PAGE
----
We’ve taken a closer look at Zalman’s latest graphics card cooler which promises both better cooling and less noise. We take a look at Zalman’s latest graphics card cooler in our latest review.
As the requirements for the latest games goes up so most the graphics card follow. ATI and NVIDIA’s constant battle is getting fiercer by the minute; our review of the Radeon X1950XTX is a great example of that. As the performance improve the heat and power consumption increase as well, this has resulted in the fact that the manufacturers have had to fit the cards with bigger and bigger coolers. If you want to squeeze that little extra out of your card the stock cooling is in many cases not enough. This has lead to that companies such as Zalman and Arctic Cooling are making big money on high-performing and quiet graphics card coolers.
Zalman are known for its CPU coolers but also its efficient passive cooling for graphics cards. Today you need more than just big heatsinks though. Today’s cards require some sort of fan to keep cool. Zalman therefore decided to design its cooler by the same design as its CPU cooler. Zalman VF700 was both quiet and a cooling capacity.
We’ve taken a look at the follower to VF700; Zalman VF900.
So, why would you want to void the warranty by switching to another cooler? The biggest reason is most likely the noise. Most of today’s cards are equipped with a cooling that is way too loud. The largest problem is that there is quite limited space around the card. This forces the manufacturers to use small fans that spins fast and therefore sounds a lot. This is where Zalman and Arctic Cooling have chosen different solutions. Arctic Cooling has chosen to move the heat out through the back of the case. Zalman on the other hand has chosen to give more room for the cooler and has managed to make room for bigger flanges.
Another reason very good reason to change cooler is to simply lower the temperatures and thus increase the life span of the graphics card, improved stability and overclocking potential.
Time to take a look at Zalman’s new graphics card cooler. First we have some specifications.
|Dimensions: (WxLxH)||96x96x30 mm|
|Fan speed :||1350 – 2400 rpm +/- 10%|
|Sound volume:||18,5 – 25 dB +/- 10%|
|Other: (From Zalman)||
The first thing that strikes us is how small the cooler actually is. Today we’re used to large monster cooler like the ones on the processors. This is not the case here. Except from the cooler there are few small things that come along.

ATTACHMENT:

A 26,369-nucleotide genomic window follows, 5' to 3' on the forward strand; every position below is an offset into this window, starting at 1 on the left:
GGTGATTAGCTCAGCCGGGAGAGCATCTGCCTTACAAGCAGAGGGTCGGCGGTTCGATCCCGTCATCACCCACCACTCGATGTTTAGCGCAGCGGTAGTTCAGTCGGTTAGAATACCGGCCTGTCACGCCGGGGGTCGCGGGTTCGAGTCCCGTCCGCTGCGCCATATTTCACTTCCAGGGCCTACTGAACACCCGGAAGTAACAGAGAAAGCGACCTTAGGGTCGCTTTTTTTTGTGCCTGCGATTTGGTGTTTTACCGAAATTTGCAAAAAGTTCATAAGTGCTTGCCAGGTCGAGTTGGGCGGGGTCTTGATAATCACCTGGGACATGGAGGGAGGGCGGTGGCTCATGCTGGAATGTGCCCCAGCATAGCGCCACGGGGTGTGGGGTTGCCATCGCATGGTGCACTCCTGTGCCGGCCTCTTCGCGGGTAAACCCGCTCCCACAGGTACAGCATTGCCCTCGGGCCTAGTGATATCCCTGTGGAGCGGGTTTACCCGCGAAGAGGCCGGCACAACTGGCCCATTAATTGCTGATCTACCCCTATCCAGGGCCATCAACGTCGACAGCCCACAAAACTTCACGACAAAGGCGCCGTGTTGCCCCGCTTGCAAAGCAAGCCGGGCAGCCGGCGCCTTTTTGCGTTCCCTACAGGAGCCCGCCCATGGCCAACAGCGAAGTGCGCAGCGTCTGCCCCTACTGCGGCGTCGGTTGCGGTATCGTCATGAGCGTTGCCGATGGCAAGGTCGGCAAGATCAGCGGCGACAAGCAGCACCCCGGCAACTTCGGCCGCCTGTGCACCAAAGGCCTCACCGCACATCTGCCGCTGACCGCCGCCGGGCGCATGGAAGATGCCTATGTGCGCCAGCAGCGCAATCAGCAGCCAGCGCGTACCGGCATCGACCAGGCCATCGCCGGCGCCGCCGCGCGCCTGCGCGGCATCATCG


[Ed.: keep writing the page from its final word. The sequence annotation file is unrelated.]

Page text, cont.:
8x RAM heatsinks (ZMHRS1)
1x Fanmate 2
1x Fanmate cables
1x Installation manual
1x Tube of cooling paste
1x Package with screws and rubber/plastic wafers
1x Zalman sticker
Before we start mounting the cooler we will take a look of what it
VF900 has, as its predecessor
VF700 also does, a fan inside the cooler. The amount of copper flanges is
considerable higher and they are much denser. This results in much
more surface with better convection than with the VF700. For extra
heat distribution the VF900 have two heat pipes that leads the heat
direct from the copped base to the fins.
The first thing we’ll check is the contact surface. The more plain
and even surface, the better heat convection. We made the first test
with a coin.
The surface is smooth as a mirror as you can see. We also made a
test with a knife to see how much light you can see under it. The
light was spread evenly across the surface which points to a good
surface. They are often a little curved to better match the video chip that often is slightly curved.
To install the cooler was a simple task. The manual that comes
with the package was not obvious at all moments, but after a good
look on the installation flash movie at Zalman’s website all
of my questions had been answered. In fact it’s much easier to understand watching
the movie than reading the manual.
The holes in the brackets are for all of the different types of
graphics cards which the cooler can be mounted on. I’m using a X800GTO
where the holes through the PCB are placed more remote, and therefore
is only two screws used. On graphics cards where all four screws can be
mounted the cooler should be more fixed.
The only problem during the installation process was when you should
screw the thumb screw on the backside. You should press down the
spring, screw, and at the same time hold the card steady. But when
one screw was mounted the rest was no problem. The cooler is well
fixed even though it was mounted with only two screws which points on a
sturdy design. VF900 is very easy to attach and well fixed on the
Zalman is known for its quiet but still effective coolers. Now its time to see how Zalman has managed with the VF-900.
|Processor||AMD Athlon 64 ”Venice” 3000+ @ 2431Mhz|
|Motherboard||DFI LanParty UT NF4 –D (Nforce4 Socket 939 PCI-E)|